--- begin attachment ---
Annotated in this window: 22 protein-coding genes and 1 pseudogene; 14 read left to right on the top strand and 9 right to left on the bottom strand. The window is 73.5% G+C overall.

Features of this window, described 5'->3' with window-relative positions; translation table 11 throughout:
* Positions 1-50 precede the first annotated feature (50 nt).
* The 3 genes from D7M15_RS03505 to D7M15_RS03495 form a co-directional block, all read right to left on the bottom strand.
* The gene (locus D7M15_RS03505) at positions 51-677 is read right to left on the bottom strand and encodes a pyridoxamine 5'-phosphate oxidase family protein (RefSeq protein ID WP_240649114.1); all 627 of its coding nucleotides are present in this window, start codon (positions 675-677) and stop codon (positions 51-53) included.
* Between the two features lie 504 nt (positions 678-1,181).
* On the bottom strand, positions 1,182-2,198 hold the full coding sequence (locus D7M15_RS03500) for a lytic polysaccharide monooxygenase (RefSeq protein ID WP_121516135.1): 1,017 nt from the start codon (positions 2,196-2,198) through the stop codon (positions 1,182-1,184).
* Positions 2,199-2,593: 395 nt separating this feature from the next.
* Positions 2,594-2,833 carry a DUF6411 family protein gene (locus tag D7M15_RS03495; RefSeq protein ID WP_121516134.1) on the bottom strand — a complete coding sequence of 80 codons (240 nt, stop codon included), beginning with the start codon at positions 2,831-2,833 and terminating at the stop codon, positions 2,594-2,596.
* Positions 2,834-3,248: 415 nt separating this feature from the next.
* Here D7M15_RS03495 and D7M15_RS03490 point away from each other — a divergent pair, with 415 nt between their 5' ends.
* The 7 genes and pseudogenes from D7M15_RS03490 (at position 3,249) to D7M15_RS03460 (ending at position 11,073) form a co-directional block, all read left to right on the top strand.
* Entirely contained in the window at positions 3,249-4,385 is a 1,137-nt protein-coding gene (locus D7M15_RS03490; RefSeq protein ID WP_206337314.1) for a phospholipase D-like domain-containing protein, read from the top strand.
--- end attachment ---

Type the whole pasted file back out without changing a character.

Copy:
Annotated in this window: 22 protein-coding genes and 1 pseudogene; 14 read left to right on the top strand and 9 right to left on the bottom strand. The window is 73.5% G+C overall.

Features of this window, described 5'->3' with window-relative positions; translation table 11 throughout:
* Positions 1-50 precede the first annotated feature (50 nt).
* The 3 genes from D7M15_RS03505 to D7M15_RS03495 form a co-directional block, all read right to left on the bottom strand.
* The gene (locus D7M15_RS03505) at positions 51-677 is read right to left on the bottom strand and encodes a pyridoxamine 5'-phosphate oxidase family protein (RefSeq protein ID WP_240649114.1); all 627 of its coding nucleotides are present in this window, start codon (positions 675-677) and stop codon (positions 51-53) included.
* Between the two features lie 504 nt (positions 678-1,181).
* On the bottom strand, positions 1,182-2,198 hold the full coding sequence (locus D7M15_RS03500) for a lytic polysaccharide monooxygenase (RefSeq protein ID WP_121516135.1): 1,017 nt from the start codon (positions 2,196-2,198) through the stop codon (positions 1,182-1,184).
* Positions 2,199-2,593: 395 nt separating this feature from the next.
* Positions 2,594-2,833 carry a DUF6411 family protein gene (locus tag D7M15_RS03495; RefSeq protein ID WP_121516134.1) on the bottom strand — a complete coding sequence of 80 codons (240 nt, stop codon included), beginning with the start codon at positions 2,831-2,833 and terminating at the stop codon, positions 2,594-2,596.
* Positions 2,834-3,248: 415 nt separating this feature from the next.
* Here D7M15_RS03495 and D7M15_RS03490 point away from each other — a divergent pair, with 415 nt between their 5' ends.
* The 7 genes and pseudogenes from D7M15_RS03490 (at position 3,249) to D7M15_RS03460 (ending at position 11,073) form a co-directional block, all read left to right on the top strand.
* Entirely contained in the window at positions 3,249-4,385 is a 1,137-nt protein-coding gene (locus D7M15_RS03490; RefSeq protein ID WP_206337314.1) for a phospholipase D-like domain-containing protein, read from the top strand.